Many years ago I remember sharing a fascinating insight with a friend of mine. Having migrated to Australia from England with her family twelve months before, she headed back to see her friends over Christmas. She was finding the transition to her new life difficult, but visiting the place she must have considered home wasn't much easier. She returned to familiar and normally friendly people calling her "skippy" and laughing at her slightly broadened accent. "When I am here I feel English and when I was over there I was Australian," she said. It struck me as a profoundly sad observation: she no longer felt at home anywhere. She might have no recollection of this conversation but it's a story that stuck with me.
Having never had any serious relocations to contend with during my life, my primary identity crisis revolves around class. I regularly invoke the blue collar/white collar dichotomy in jokes because these broad characterisations hit extremely close to home for me. My father worked for thirty years at a steel mill; his brother still works there after almost fourty. On my mother's side, we have three butchers - two by birth and one by marriage. My mum's father worked as a plumber and my brother is months away from finishing his electrician's apprenticeship.
I work for a federal government department.
In the interests of full disclosure, my mother worked in a bank for much of my childhood and as an accountant since, so it's not as if there are no white-collared shirts in the wardrobe. To know our personalities, that my mother's occupation and my own bear some resemblance makes sense, though on the male side of my family, you'd have to cast the net pretty wide to find someone whose most used tools were a keyboard and mouse.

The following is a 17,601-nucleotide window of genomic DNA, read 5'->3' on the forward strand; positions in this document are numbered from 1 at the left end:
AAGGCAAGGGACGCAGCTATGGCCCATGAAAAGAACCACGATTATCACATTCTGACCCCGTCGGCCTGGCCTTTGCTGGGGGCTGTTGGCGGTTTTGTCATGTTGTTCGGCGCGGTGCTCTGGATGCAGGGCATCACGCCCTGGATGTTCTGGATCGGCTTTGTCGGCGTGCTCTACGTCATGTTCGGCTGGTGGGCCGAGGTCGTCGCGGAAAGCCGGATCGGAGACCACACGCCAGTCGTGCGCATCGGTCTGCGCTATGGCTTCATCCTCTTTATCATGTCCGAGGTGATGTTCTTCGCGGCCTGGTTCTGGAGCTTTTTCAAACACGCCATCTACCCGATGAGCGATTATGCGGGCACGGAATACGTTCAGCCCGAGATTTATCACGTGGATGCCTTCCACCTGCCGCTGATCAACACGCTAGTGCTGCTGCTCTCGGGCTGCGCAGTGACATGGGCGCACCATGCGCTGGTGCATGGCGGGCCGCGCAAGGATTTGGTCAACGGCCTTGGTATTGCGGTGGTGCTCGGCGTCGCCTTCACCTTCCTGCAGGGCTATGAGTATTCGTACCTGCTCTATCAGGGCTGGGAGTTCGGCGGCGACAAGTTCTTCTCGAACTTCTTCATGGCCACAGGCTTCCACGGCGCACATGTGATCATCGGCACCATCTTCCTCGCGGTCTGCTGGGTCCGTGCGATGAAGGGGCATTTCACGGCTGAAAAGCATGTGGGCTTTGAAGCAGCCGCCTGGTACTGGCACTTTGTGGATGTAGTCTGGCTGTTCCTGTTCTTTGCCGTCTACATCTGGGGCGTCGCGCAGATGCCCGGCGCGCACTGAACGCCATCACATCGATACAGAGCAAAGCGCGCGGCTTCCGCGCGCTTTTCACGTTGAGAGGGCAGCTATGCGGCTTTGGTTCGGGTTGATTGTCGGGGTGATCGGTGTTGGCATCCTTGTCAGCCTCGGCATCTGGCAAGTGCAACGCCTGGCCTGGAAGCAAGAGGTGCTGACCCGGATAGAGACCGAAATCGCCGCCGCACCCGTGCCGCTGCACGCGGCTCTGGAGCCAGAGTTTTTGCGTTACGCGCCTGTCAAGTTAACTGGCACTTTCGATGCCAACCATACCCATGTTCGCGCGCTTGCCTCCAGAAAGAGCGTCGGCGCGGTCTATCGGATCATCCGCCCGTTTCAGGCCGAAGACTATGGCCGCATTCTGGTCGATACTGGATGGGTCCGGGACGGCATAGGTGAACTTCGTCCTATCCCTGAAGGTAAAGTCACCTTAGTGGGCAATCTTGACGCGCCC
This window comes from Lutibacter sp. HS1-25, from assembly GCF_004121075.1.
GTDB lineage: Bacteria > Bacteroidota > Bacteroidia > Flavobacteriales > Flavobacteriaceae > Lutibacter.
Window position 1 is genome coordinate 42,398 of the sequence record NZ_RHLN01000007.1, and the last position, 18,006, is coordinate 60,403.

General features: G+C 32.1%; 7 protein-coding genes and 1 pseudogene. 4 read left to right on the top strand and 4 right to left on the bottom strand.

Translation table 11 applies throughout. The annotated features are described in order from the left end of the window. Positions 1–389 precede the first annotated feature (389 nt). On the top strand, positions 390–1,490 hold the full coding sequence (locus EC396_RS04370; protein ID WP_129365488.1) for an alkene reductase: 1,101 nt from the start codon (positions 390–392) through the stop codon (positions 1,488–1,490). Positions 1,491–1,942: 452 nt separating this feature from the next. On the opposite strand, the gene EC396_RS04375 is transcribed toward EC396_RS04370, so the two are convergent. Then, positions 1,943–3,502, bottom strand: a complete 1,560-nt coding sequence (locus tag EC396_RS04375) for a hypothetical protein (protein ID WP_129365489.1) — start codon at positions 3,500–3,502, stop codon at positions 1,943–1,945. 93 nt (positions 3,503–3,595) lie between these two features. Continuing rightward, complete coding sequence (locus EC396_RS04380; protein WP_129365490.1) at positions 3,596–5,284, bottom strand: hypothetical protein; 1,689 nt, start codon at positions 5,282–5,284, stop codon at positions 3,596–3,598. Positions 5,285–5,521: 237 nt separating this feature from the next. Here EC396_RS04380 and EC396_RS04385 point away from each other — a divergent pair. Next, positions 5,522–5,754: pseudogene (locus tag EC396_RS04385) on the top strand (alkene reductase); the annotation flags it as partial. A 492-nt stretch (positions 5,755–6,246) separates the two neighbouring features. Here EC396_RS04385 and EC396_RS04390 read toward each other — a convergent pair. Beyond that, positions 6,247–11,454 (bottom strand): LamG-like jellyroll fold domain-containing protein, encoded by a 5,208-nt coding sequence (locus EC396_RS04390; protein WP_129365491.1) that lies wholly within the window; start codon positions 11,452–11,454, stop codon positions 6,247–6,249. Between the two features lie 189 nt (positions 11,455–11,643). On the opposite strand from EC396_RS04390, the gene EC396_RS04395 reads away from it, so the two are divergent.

None of this is intended to disparage or valourise either way of life; quite the opposite, in fact. My story is about being caught between aspects of both identities without ever feeling completely at home in either one.
My upbringing was essentially blue-collar. We lived in a nice, seaside outer-metropolitan suburb of about twenty-thousand people. Dad worked night shifts at the steel plant and Mum did four days a week at the bank. My brother and I both went to nearby, functional public schools; I played cricket for a few years and he played AFL. I spent my weekends playing video games with friends, watching football and practicing guitar.
It was clear that school was going to come pretty naturally to me from quite early on. While I was never a prodigy, most things we studied came easily. I first recall wanting to go to university at age thirteen, which was as soon as I had any understanding of what university was. And when the time came, it happened.
I remember sitting in political science classes discussing the impact of the Whitlam government on Australian society. Many of the teachers had their tuition fully subsidised by Gough's government, a stick with which they playfully poked us fee-payers. But even in this co-payment era, university is still fundamentally accessible to people from all backgrounds. And so with accessible university education, the white-collar life becomes almost a matter of choice, just a three year commitment from reality. We have take young people who years before may have worked in local factories or the family business and given them a license to construct brand new identities and desires free of old constraints. This identity reformation is fuelled by the new ideas, people, opportunities and feelings that further education fosters.